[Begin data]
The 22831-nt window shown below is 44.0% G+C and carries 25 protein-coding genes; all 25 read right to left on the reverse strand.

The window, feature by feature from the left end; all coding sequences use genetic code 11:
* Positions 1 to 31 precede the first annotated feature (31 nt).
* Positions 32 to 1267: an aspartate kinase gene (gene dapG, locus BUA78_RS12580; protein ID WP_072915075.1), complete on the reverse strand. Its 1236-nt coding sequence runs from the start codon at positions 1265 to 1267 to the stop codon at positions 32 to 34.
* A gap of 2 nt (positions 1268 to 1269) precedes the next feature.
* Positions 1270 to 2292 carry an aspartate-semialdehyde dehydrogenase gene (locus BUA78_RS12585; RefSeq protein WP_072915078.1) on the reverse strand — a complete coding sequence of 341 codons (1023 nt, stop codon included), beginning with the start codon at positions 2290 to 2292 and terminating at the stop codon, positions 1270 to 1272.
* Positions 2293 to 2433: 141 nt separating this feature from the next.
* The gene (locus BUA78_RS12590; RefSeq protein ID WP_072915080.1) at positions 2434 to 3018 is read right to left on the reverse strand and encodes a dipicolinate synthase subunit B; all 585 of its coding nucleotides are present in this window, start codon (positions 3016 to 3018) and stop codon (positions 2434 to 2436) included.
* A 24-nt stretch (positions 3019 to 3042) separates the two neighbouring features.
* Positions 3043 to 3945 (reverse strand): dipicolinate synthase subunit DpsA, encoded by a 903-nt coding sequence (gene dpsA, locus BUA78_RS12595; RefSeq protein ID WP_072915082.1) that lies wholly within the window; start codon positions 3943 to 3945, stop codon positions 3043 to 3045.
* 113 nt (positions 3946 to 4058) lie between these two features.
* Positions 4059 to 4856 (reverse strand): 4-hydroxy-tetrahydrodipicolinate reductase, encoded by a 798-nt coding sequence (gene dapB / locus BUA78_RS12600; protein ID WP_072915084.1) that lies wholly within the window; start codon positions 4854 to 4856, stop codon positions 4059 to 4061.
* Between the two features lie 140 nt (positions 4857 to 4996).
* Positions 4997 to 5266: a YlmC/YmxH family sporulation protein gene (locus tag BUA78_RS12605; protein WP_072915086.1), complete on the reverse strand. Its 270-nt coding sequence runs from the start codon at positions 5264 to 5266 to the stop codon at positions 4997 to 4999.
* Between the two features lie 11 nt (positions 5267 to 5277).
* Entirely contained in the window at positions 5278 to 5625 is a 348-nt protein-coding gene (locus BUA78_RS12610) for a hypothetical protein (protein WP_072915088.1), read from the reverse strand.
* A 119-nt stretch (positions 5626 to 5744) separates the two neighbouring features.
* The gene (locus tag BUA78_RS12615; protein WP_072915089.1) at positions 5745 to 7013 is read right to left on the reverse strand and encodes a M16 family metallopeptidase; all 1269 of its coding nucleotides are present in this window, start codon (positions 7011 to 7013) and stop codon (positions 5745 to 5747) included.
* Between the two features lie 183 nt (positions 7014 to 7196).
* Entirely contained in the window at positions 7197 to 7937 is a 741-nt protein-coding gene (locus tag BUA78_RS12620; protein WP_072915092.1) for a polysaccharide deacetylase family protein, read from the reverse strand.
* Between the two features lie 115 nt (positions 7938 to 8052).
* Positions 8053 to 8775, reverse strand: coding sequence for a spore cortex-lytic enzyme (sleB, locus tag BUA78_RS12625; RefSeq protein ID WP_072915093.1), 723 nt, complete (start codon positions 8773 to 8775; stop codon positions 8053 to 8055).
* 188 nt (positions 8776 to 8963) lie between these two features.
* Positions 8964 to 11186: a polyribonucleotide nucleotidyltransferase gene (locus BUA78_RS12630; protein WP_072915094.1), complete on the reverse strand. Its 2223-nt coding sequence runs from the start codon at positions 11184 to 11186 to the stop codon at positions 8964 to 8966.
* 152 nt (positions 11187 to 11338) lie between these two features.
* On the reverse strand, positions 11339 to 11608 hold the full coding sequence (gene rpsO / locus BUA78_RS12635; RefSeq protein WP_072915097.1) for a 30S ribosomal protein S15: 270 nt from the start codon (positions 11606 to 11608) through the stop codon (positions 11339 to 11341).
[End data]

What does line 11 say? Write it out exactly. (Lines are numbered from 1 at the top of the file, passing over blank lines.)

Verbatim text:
* 113 nt (positions 3946 to 4058) lie between these two features.